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In this session, you will learn how Bitcoin enables diversity and inclusion in the context of the financial system, including:
- The barriers currently facing un-and-underbanked people
- Bitcoin as a means to financial sovereignty
- Levels of financial sovereignty through Bitcoin
- Obstacles facing Bitcoin’s inclusivity
It can be challenging to reimagine the current financial system. However, whilst most of us will continue to have access to and use traditional banking systems in the foreseeable future, Bitcoin may play a more significant role for the 31% of adults globally that remain unbanked and underbanked under the status quo. In this article, we aim to discuss the key features that Bitcoin’s technology offers this group, and how it differentiates itself from the traditional system that billions of people struggle to engage with.
Connecting the Unbanked
In our introductory article, we asked how does Bitcoin enable diversity and inclusion in itself? The answer is fairly straightforward; Bitcoin can be used and owned by anyone irrespective of nationality, ethnicity, race, gender, or socio-economic status. All that is required is access to the internet and a basic smartphone. We can examine Bitcoin’s inclusivity even further however, specifically within the context of a traditional financial system, and ask the question, what does this mean for the 1.7 billion unbanked and underbanked?
Hurdles Facing the Unbanked
Whilst the digital payments revolution has championed a cashless society, many people - either by choice or through circumstance - aren’t engaged with traditional financial services. Several governments have made an effort to address this, attempting to bank the unbanked, but have not been entirely successful. For example, launched in 2014, India’s ‘People’s Wealth Plan’ helped drive the opening of more than 335 million bank accounts in the span of five years. However, data from the World Bank shows that half of India’s bank accounts remain inactive and 83% of these newly opened accounts are technically ‘active’ but only experience one transaction per year. This suggests that though India’s government managed to increase the amount of opened bank accounts, the accounts aren’t actually being used to deposit money or carry out transactions and people are still not engaging with the digital payment system. Essentially, ‘banking the unbanked’ didn’t actually bank that many at all. The barriers to financial inclusion evidently run deeper than the process of opening a bank account, and are more difficult to dismantle.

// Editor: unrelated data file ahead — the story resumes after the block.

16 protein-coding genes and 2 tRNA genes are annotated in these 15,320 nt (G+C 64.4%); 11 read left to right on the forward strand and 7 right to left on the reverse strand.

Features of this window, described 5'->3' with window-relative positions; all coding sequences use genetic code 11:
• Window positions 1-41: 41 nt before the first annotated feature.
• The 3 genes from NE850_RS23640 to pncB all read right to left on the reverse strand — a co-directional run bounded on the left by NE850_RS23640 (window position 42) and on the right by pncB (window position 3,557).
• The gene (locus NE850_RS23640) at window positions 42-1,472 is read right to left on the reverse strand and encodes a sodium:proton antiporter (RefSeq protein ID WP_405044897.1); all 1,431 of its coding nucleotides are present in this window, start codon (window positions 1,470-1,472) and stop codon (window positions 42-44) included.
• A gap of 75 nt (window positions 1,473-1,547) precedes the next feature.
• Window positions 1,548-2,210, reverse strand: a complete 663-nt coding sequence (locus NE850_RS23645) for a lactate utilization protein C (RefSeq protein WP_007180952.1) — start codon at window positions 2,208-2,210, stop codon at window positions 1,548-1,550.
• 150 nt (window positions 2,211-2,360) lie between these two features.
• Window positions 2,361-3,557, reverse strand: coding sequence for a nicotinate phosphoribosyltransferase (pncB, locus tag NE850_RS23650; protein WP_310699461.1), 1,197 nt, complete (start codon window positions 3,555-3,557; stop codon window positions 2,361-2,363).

The 2017 Global Findex Database, Measuring Financial Inclusion and the Fintech Revolution, sheds some light on the underlying problem. Overwhelmingly, un-and-underbanked adults live in the developing world, with the majority hailing from China, followed by India, Pakistan and Indonesia. Disaggregating further, it found that overall, women and poorer households accounted for a disproportionately greater share of the unbanked. Demographics aside, the database also reveals through a survey of 144 countries that there are a variety of reasons why people do not have an account with a financial institution. Not surprisingly, around a fifth of the respondents identified two physical, practical issues as a barrier; distance and documentation requirements. However, perhaps what is more interesting is that 16% of people cited a more intangible deterrent - distrust in their financial institutions, a concern that financially privileged people can afford not to worry about when they open a bank account.
Even those willing or possessing the desire to open an account simply cannot, as banks don’t provide their services where it is not profitable for them to do so. As a business, there is little logic in opening a branch somewhere rural for example, where most people don’t have an account and have little money to put in one to begin with. Adding onto the distance, they must also provide certain documentation such as different forms of ID, which not everyone possesses or has access to. Ultimately, they are excluded from the financial system.
What allows Bitcoin to address many of the hurdles facing the unbanked is its distributed ledger (“blockchain”) technology. At its core, Bitcoin is entirely inclusive, available to anyone with access to the internet and a communications device such as a smartphone. This is thanks to the fact that Bitcoin’s peer-to-peer payment network exists parallel to the traditional financial system, rather than within it.
Providing Financial Sovereignty
Bitcoin’s blockchain technology has massive implications in terms of privacy and security. Providing documentation is not necessary and you do not need to seek permission from a central authority to send or use Bitcoin. Given the level of distrust in financial institutions as a barrier to banking, these features are certainly appealing. People living under corruption and/or authoritarian regimes will benefit the most from this as they reduce their exposure to the risk of state surveillance or the possibility of their accounts being frozen, seized, or lost by banks and governments. Unfortunately we see this occur in several countries where people are being deliberately silenced or suppressed through forceful exclusion from the financial system. For example, in late 2020, citizens protesting against police brutality in Lagos, Nigeria had their bank accounts frozen by Nigeria’s Central Bank for 3 months under the order of the government. More recently, many Nigerians have turned to peer-to-peer methods of payment and are utilising Bitcoin despite disapproval from the central authorities. Bitcoin’s encryption and code ensures it is impossible for any entity to dictate or undermine one’s financial sovereignty.
Furthermore, whilst distance and documentation are preventing people from opening a bank account, there are no such physical barriers required to start transacting with Bitcoin. With minimal set up requirements, Bitcoin relies on the continued development of technological infrastructure which is bringing people online and providing access to adequate communication devices. Consequently, there would be no need to visit the bank or an ATM as often as before. People can effectively ‘bank’ themselves and simply transact Bitcoin from their own pocket.